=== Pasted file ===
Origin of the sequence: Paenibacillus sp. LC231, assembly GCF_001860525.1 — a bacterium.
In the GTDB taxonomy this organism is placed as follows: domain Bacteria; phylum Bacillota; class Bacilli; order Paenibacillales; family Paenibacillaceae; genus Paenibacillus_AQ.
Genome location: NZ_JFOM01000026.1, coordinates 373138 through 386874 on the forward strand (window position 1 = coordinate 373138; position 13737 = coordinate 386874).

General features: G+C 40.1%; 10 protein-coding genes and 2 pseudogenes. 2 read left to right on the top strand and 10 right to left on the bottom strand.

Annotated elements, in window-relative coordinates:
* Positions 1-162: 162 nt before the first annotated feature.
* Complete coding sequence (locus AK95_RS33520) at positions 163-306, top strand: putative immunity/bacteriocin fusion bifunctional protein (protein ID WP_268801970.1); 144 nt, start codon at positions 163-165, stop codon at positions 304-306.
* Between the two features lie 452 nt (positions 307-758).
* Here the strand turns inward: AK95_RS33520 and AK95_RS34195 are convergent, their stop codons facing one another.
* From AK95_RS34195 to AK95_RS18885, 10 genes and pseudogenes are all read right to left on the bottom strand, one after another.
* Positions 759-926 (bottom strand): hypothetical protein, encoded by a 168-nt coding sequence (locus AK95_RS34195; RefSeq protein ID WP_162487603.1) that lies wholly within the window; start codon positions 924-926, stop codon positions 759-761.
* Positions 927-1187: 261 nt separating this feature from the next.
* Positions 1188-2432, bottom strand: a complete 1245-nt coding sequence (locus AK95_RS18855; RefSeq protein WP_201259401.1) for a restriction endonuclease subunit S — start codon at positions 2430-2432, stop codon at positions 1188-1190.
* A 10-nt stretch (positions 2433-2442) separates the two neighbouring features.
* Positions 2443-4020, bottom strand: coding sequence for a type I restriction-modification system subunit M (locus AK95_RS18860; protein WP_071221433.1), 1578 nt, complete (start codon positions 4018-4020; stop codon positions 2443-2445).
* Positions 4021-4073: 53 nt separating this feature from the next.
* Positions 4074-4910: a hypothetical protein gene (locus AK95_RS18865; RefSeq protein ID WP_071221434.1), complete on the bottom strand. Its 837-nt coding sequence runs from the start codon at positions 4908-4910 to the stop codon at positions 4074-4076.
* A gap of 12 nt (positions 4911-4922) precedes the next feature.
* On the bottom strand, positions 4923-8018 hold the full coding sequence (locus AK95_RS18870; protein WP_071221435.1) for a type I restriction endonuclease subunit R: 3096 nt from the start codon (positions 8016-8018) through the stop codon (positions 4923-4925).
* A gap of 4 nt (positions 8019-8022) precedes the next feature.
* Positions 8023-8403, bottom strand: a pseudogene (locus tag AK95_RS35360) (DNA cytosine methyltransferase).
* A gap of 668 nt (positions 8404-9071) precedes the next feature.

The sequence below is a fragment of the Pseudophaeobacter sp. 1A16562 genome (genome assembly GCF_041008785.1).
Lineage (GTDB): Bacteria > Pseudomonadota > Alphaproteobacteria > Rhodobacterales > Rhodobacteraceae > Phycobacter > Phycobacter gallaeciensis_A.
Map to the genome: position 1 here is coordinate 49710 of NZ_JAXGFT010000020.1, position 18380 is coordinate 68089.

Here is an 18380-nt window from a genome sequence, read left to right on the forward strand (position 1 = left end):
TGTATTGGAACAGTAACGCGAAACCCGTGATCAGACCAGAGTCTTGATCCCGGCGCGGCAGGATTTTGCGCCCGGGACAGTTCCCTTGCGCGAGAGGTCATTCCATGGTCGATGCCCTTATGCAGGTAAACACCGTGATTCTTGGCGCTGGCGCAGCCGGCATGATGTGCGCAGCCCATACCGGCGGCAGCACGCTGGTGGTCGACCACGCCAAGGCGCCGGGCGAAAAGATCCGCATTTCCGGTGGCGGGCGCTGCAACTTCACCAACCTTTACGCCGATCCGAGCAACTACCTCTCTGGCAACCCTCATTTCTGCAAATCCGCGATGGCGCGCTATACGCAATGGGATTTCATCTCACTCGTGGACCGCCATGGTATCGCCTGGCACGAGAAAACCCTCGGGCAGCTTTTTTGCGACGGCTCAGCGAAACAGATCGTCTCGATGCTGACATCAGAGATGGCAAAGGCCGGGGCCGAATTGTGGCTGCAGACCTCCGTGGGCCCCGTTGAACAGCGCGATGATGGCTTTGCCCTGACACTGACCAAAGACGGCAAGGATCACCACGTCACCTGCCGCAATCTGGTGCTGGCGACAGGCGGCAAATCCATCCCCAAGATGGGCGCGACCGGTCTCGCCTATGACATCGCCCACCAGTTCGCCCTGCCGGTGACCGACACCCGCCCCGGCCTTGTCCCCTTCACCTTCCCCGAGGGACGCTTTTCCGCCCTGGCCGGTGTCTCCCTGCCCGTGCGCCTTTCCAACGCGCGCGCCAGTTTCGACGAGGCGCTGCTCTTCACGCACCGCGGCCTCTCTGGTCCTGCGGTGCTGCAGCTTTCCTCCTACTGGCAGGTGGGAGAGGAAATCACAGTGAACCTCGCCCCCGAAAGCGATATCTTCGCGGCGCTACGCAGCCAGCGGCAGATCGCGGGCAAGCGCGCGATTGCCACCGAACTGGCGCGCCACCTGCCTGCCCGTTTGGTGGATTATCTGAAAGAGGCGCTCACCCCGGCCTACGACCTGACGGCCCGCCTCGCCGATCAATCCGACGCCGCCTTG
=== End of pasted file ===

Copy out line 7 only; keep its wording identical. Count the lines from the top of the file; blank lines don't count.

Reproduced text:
* Complete coding sequence (locus AK95_RS33520) at positions 163-306, top strand: putative immunity/bacteriocin fusion bifunctional protein (protein ID WP_268801970.1); 144 nt, start codon at positions 163-165, stop codon at positions 304-306.